Social

FacebookTwitter

Phibsboro: A community seeking climate-change improvements for everyone

The Northside neighbourhood was recently chosen to take part in a pilot project for community-based action that aims to build upon local knowledge and expertise – including at Bohemian FC. 

“Well to be honest, I am stuck in a cave all day but if I venture down to my garden I can see ‘Phibsoro Cathedral’ – slightly.”   

Sean McCabe, an executive manager at Think-tank for Action on Social Change (TASC), may joke about his work-from-home set-up, but he has been busy developing a pilot scheme aiming to tackle climate change and inequality through community-based projects.  

“Community is amazingly powerful and it has the potential to drive change in way that top-down policy never will,” said McCabe, in a recent Zoom call.  

“Community is amazingly powerful and it has the potential to drive change in way that top-down policy never will”

Sean McCabe, executive manager at Think-tank for Action on Social Change (TASC)

Supported by AIB, the ‘Peoples Transition’ pilot projects will take place in urban Phibsboro in Dublin and rural Ardara in Donegal throughout the next six months. Primary dialogue between ‘stakeholders’ will take place in April and May.  

The ‘Peoples Transition’ report published, last year by TASC, outlined how engagements would consist of citizen’s assemblies at local level. Due to Covid-19 restrictions, it remains to be seen what the engagement will look like but the pilot programme is trying to reach everyone.  

“Seventeen per cent of people in the boundary of Phibsboro do not have access to the internet. That’s almost one in five people, so we have to design a response that understands where people are at and makes it easy for them to give their opinion,” McCabe says. 

Image of Phibsboro village provided by ‘Phibsboro Sustainable Energy Community’

‘Phibsboro Going Green’ 

McCabe, a resident of the area, has been at the forefront of green projects in Phibsboro over the last couple of years.  

In 2019, whilst running as an independent candidate for a seat on Dublin City Council, he led a community workshop called a “design sprint”. Running for six weeks, it allowed local residents to identify waste issues and devise alternatives.  

Looking at three main areas, the workshop aimed to strengthen the community, support biodiversity and reduce waste. Speaking to the Dublin Inquirer in 2019, McCabe said “the waste project turned into Phibsboro Going Green – it’s really a reflection of the community’s interest in general.” 

The Phibsboro Going Green initiative committed local retailers to goals like reducing waste or cutting the air miles on what they sell.  

McCabe, a Bohemian F.C fan himself, recently joined the Phibsboro club as its climate-justice officer. The progressive Dublin club have begun to examine how they can lessen their carbon footprint.  

“Bohs has been a community fan-owned club since 1890. Using the club’s reach we can help explain the issue of climate change more broadly that typically is and to an audience that maybe do not engage with climate,” McCabe says.  

“It’s about learning how the club can give back to the community whilst mobilising the area towards climate action,” he adds.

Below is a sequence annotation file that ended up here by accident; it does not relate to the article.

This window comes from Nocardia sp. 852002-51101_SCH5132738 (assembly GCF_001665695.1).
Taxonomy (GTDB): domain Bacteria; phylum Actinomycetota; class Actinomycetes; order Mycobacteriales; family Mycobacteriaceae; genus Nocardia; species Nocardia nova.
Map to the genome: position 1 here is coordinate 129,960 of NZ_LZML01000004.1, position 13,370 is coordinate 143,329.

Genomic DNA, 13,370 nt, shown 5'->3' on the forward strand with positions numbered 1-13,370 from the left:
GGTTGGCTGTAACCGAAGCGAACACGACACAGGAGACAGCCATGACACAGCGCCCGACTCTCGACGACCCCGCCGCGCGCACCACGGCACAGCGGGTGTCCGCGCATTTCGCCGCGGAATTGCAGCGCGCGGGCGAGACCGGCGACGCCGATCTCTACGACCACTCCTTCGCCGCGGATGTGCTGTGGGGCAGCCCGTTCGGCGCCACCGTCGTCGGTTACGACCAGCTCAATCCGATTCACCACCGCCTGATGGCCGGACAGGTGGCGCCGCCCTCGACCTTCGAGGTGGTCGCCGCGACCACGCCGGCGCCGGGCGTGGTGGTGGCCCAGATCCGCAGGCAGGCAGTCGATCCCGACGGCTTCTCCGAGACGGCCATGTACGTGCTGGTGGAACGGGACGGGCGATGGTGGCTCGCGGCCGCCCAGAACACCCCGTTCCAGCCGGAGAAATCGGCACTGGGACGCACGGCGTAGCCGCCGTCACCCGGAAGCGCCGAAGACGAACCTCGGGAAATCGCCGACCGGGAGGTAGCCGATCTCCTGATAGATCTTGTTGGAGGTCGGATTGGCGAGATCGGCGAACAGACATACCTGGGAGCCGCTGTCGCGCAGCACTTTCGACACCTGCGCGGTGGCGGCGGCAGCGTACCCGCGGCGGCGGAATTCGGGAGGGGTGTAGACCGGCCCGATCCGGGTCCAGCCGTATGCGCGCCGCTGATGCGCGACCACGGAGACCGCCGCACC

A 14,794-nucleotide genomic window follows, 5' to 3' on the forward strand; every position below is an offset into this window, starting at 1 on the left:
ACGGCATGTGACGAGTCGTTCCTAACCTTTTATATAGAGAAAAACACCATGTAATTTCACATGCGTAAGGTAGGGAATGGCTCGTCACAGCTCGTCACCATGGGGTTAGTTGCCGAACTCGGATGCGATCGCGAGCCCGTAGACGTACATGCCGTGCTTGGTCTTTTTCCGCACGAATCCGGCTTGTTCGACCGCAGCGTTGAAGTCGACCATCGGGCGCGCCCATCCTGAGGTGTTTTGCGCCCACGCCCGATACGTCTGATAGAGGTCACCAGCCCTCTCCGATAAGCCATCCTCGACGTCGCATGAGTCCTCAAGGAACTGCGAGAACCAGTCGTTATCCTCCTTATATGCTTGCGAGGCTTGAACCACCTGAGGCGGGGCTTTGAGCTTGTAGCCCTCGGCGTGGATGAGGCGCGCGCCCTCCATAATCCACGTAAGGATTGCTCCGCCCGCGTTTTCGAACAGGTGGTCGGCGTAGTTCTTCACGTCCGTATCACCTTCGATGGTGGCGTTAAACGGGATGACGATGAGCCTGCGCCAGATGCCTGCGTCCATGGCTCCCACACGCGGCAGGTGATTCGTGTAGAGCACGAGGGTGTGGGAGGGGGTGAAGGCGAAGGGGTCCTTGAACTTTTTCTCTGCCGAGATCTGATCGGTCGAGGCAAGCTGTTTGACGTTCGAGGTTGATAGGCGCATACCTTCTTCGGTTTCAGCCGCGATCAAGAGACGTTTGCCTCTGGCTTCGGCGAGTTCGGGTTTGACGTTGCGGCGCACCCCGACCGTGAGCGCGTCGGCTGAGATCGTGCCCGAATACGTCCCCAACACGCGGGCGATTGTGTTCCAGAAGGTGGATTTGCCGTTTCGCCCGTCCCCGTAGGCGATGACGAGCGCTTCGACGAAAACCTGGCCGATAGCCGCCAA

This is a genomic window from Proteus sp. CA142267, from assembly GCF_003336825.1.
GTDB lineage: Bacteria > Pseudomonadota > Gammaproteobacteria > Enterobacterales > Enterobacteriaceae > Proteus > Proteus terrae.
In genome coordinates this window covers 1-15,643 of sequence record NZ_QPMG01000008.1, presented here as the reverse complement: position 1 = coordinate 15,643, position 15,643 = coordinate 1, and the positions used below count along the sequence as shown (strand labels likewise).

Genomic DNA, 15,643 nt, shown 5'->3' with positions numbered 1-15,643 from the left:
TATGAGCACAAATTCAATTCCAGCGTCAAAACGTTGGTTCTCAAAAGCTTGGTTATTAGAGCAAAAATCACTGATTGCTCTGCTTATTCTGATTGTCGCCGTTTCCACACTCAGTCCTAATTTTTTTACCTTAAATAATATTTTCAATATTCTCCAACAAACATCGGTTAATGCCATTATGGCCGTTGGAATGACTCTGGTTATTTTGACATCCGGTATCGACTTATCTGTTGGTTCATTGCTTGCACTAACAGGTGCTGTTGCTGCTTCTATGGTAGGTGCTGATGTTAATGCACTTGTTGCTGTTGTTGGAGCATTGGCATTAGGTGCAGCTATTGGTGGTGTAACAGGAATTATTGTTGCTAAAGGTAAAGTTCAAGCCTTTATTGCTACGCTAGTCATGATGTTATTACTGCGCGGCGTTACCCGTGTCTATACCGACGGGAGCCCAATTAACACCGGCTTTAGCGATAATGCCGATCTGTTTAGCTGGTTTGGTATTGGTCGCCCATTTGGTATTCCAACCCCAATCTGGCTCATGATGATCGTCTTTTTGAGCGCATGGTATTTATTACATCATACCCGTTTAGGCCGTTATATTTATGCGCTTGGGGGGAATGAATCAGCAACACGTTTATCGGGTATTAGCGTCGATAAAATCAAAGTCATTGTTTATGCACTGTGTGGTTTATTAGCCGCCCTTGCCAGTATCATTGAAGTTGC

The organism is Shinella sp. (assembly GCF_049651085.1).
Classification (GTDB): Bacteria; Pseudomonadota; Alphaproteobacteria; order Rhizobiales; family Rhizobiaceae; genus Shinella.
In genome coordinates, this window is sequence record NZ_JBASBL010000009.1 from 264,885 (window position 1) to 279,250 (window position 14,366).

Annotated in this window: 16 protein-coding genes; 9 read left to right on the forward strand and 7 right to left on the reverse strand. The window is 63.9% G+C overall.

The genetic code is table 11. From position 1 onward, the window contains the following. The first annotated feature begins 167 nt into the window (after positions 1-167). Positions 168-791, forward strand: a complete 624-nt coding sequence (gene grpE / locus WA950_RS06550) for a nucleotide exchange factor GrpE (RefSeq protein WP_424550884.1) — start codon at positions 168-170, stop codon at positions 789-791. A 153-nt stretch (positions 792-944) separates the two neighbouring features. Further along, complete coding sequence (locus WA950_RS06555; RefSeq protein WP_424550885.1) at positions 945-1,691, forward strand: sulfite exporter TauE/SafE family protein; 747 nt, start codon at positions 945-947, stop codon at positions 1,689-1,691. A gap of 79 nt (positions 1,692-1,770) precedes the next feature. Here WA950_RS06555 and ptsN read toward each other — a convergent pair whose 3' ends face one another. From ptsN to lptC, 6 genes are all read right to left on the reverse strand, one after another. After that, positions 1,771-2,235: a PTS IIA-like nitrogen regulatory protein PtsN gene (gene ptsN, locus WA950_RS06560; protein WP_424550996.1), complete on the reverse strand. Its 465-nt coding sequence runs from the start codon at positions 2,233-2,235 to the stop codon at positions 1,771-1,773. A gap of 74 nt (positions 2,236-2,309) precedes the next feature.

“There’s an incredible array of experts within a community. Once you start putting out a net, the number of specialised people that can contribute to that area’s development is quite spectacular”

SEAN MCCABE, EXECUTIVE MANAGER AT THINK-TANK FOR ACTION ON SOCIAL CHANGE (TASC)

Throughout the community workshop “design sprint” and Phibsboro Going Green pledge, locals were at the core of both initiatives. They are the experts, says McCabe. “There’s an incredible array of experts within a community. Once you start putting out a net in the community the number of specialised people that can contribute to that area’s development is quite spectacular,” McCabe said.  

“It is about creating opportunity for the knowledge that exists within the community.”

Building trust in the community  

“This is an effort to demonstrate how allowing communities to co-own climate actions can build trust and empower the community, which is only great if it gets resourced,” McCabe says. “We are really hoping that we can bring local and national politicians on the journey.”

The co-creation of solutions in the community could look like a retrofitting co-operative to help people improve building energy use. The Phibsboro Sustainable Energy Community is a local network of residents and businesses examining how to improve energy efficiency in the area, says Gerard Meaney.  

Meaney, a local resident and marketing professional with experience in the energy industry is the head of the group and echoes the sentiments of the ‘Peoples Transition’. “We are communicating with residents, small businesses, municipal services and transport services in hope of transferring the ownership of energy in the area,” Meaney said. “Community buy-in is hugely important – some of the best ideas come from locals who are the strength of our project.”  

Change for all 

Great developmental plans may be in vain if the solutions are not inclusive, says McCabe. “If inequality isn’t addressed at local level, people will be left behind and may resist change. It’s about designing a process that makes life easier for everyone.”   

+ posts

Leave a Reply

Your email address will not be published. Required fields are marked *

three × 4 =